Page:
When you compare cooling degree days from he east of the US to the west keep in mind the humidity difference. There is big difference between a 35 degree dewpoint and an 80 degree dewpoint on comfort and the ability to do work.

    For heating degree days keep in mind the average hours of sun when comparing locations and also windspeed.

    Cutting cordwood by with an ax and a saw is possible. You will triple or quadruple your caloric needs. The lumbercamp cook(cookie) in Maine served about 8000 calories a day to the crew in the winter. I found that spitting wood by hand at 10 degrees, that I was comfortable in a light jacket. When it is warmer than about 25 it is harder to work at a good pace due to overheating. The big trick is to have a woodlot that is uphill from your shelter and, with sleds on snow, the moving of cordwood is easier. You need 2 acres of hardwood forest to give about 1 cord a year. Cordwood has about a 40 EROEI from what I have read.I am not sure of the methodology used to derive the figure, I assume that it was with chainsaws. The bucking up of cordwood is better with 2 people as the 2 man saw can be used. Learn how to sharpen axes and saws and how to use mauls and steel wedges. It is also more safe to have 2 people working in the woods than one. Dead branches are called widow makers for good reason. An electric chainsaw could be used for bucking up the cordwood. I do not know if they make a dc one.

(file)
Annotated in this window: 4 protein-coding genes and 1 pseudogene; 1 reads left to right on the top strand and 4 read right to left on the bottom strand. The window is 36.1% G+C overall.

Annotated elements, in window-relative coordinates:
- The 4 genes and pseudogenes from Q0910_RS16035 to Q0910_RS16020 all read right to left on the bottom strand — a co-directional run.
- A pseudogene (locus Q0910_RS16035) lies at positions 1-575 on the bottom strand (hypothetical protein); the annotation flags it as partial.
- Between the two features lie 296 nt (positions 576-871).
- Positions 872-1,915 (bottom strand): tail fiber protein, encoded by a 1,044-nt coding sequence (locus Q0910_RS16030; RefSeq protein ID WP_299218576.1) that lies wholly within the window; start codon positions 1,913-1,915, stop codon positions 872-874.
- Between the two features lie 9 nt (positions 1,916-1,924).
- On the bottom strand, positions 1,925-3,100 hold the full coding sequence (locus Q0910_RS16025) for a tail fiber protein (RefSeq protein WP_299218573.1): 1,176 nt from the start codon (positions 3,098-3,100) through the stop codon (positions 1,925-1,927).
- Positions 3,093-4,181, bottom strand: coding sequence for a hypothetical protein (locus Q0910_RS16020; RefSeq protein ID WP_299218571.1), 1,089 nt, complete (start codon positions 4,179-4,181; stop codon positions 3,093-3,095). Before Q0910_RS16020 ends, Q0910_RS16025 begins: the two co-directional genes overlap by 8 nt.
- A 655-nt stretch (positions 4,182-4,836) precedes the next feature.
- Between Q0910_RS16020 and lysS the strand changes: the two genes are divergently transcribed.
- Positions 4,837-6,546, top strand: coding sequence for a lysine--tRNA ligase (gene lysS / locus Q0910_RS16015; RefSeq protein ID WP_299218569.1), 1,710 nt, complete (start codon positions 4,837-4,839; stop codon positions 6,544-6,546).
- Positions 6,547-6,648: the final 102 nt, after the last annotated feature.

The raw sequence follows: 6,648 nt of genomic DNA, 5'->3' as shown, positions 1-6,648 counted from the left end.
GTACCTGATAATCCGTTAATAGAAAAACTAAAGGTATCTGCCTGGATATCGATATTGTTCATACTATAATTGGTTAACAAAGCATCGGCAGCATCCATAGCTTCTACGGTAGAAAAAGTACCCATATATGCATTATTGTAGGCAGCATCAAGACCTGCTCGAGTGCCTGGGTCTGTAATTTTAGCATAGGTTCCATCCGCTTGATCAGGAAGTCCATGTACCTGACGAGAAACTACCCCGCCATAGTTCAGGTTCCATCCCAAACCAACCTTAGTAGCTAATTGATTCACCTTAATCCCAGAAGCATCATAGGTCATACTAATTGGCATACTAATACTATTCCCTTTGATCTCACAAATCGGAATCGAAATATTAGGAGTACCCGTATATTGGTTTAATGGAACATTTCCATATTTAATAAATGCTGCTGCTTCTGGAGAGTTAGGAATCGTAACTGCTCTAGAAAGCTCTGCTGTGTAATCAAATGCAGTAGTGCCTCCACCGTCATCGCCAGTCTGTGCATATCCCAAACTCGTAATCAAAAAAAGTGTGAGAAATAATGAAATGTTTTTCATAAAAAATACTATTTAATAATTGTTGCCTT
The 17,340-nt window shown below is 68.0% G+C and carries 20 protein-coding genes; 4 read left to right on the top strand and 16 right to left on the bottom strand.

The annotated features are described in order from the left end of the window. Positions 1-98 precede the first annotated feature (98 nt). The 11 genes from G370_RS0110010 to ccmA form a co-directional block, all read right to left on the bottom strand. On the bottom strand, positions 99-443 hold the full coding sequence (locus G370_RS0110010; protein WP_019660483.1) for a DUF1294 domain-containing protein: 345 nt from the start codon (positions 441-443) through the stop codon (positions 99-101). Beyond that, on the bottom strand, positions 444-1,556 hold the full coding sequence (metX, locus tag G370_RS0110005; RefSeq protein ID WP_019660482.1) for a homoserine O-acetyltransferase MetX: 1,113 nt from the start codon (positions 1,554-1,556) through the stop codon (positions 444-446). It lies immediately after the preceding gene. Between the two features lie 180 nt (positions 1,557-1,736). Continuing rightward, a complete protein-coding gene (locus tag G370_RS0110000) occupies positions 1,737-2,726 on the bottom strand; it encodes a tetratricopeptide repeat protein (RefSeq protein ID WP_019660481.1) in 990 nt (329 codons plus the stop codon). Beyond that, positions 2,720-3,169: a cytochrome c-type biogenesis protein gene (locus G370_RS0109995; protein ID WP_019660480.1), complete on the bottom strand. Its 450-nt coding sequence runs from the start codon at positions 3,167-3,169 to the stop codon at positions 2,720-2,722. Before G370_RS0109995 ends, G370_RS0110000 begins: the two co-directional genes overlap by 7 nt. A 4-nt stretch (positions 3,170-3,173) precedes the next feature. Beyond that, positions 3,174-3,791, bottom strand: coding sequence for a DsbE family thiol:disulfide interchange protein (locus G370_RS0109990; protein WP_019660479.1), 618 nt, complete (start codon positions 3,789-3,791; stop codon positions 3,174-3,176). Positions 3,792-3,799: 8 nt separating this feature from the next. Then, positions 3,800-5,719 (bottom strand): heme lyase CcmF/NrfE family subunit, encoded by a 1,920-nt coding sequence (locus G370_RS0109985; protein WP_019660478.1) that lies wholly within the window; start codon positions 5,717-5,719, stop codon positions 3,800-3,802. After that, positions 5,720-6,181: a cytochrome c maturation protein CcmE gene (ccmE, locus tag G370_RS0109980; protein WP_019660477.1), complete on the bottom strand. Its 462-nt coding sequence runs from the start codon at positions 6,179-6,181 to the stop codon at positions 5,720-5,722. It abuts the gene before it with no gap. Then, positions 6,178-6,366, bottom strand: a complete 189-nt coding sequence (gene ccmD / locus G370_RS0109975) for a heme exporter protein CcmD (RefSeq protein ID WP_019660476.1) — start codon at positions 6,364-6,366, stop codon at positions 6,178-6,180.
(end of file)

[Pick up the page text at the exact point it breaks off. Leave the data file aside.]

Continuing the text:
With the massive caloric needs to get cordwood you will need more area to grow food in a colder climate and spend more time in the summer growing that extra food. Passive solar homes, small in size, are needed to keep the suplemental heating needs down. Also designing one that you can close off rooms in the winter and not freeze pipes by doing that is an important strategy. Having a dug well under your home with a pitcher pump can alleviate the need for keeping the home above freezing…